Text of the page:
It improved my communication skills
The irrepressible urge to reach out to, let’s say, a man selling dried starfish on a beach, and convincing him to allow me to take candid portraits while he worked, taught me how to talk to people. It took a while to get the “first approach” right, but eventually, I was able to communicate with everyone quickly and explain my motives concisely to get what we call, “permission for photography.”
I also had to learn more about my subjects for a story angle, which obliged me to talk to the people involved. My communication skills grew with my experiences.
It made me seek the unknown
Photography has made me interested in almost anything. I look for documentaries and stories online and offline all the time to find new topics to work on. Over the past couple of years, I have broken out of my chrysalis on multiple occasions to experience something new.
I was able to monetize my hobby
When I first started, making money was not my objective. A hobby is something you simply do for yourself. Regardless, the option was open. After reviews from other professional photographers, I enlisted my photographs in online Photo Stocks and submitted series of captured stories to media portals. It took a little bit of time, but soon, I was getting noticed.
Eventually, I looked into other sources of revenue in the field. I’ve photographed my friends’ weddings, done covers on office events, and worked on projects for NGOs—the possibilities are limitless. Currently, a decent chunk of my monthly income comes from online sales and assignments.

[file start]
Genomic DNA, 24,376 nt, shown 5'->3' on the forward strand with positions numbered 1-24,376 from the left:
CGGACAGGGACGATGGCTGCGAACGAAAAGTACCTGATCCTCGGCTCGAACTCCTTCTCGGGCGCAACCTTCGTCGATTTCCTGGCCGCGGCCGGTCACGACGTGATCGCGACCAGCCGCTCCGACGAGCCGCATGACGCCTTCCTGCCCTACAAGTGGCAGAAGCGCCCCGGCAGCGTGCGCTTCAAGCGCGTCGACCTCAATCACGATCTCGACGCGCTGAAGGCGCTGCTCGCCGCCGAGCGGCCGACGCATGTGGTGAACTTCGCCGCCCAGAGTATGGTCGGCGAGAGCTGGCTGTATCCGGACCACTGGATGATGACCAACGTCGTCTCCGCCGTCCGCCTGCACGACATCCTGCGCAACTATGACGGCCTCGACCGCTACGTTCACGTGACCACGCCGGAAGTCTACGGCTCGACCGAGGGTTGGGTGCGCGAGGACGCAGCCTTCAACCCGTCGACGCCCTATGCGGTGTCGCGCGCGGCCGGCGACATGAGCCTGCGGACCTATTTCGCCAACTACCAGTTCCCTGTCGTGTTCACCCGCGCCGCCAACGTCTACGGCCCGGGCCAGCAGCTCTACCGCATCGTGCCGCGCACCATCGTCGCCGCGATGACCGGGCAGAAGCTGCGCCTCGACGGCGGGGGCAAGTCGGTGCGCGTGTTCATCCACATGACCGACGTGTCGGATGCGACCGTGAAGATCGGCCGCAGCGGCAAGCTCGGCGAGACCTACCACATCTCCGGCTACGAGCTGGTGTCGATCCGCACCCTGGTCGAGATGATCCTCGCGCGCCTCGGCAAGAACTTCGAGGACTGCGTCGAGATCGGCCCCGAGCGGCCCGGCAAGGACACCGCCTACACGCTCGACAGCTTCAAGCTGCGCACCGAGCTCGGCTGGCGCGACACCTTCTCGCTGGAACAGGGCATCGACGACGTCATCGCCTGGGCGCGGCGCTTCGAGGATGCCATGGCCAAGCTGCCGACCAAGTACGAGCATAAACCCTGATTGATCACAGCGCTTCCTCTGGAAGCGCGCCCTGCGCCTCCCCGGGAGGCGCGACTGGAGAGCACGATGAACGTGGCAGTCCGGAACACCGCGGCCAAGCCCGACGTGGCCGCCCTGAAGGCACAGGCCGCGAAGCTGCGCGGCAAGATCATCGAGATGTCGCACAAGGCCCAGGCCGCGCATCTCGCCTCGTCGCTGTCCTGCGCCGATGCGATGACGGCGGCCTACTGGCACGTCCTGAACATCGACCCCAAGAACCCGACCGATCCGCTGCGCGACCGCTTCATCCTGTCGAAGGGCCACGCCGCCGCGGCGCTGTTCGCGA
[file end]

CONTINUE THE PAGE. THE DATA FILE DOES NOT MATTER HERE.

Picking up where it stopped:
Photography made me see value in insignificant subjects
I’ve always seen professional photographers use props to recreate a scene from their imagination. Kai Bottcher, for example, sees value in props and backgrounds that other people may not see, and he uses these to compose his artwork. Props that would’ve been otherwise considered irrelevant can be used to compliment or detail a photograph.
As you start experimenting with staged set-ups, these details will give you different ways to look at things that would’ve seemed insignificant before. As a result, it changes the way you see things.
I could help people with my collection of snaps
I’ve always been spontaneous with my camera whenever I was in a social event, waiting until I had the most candid moments to click and capture. That way I got to capture real emotions and reactions of my friends and family members. Later on, whenever someone would be upset, I would send them a happy moment that I had captured, and it would instantly change their mood. Believe it or not, photographs have that effect.
A photograph can be a powerful tool to raise awareness, remind people of good times and bad, destroy someone’s career, or do exactly the opposite. But for now, we are not getting into the ethical side of it, since it’s something we determine ourselves with time and experience.
Being a photographer has made me influential
A photograph tells many tales, as I like to say. Images have always been able to reach out to people because of their comprehensibility and self-explanatory features. Through my photographs, I have been able to inspire people to travel, learn about a particular topic, respond to crisis-related photographs, and take photographs themselves.
In 12 months, I was able to develop a following on my Facebook page, started giving Facebook “live” courses, and hosted online “Giveaways” to interact with the community.
A photographer is a story-teller in many ways. You don’t need a high-end camera to take up photography as a hobby. You can always start with your phone and move your way up as you develop a taste for it, and it can be an everyday activity. Start by taking photographs of everything you love, and in the process, become more interactive and explore your creative side.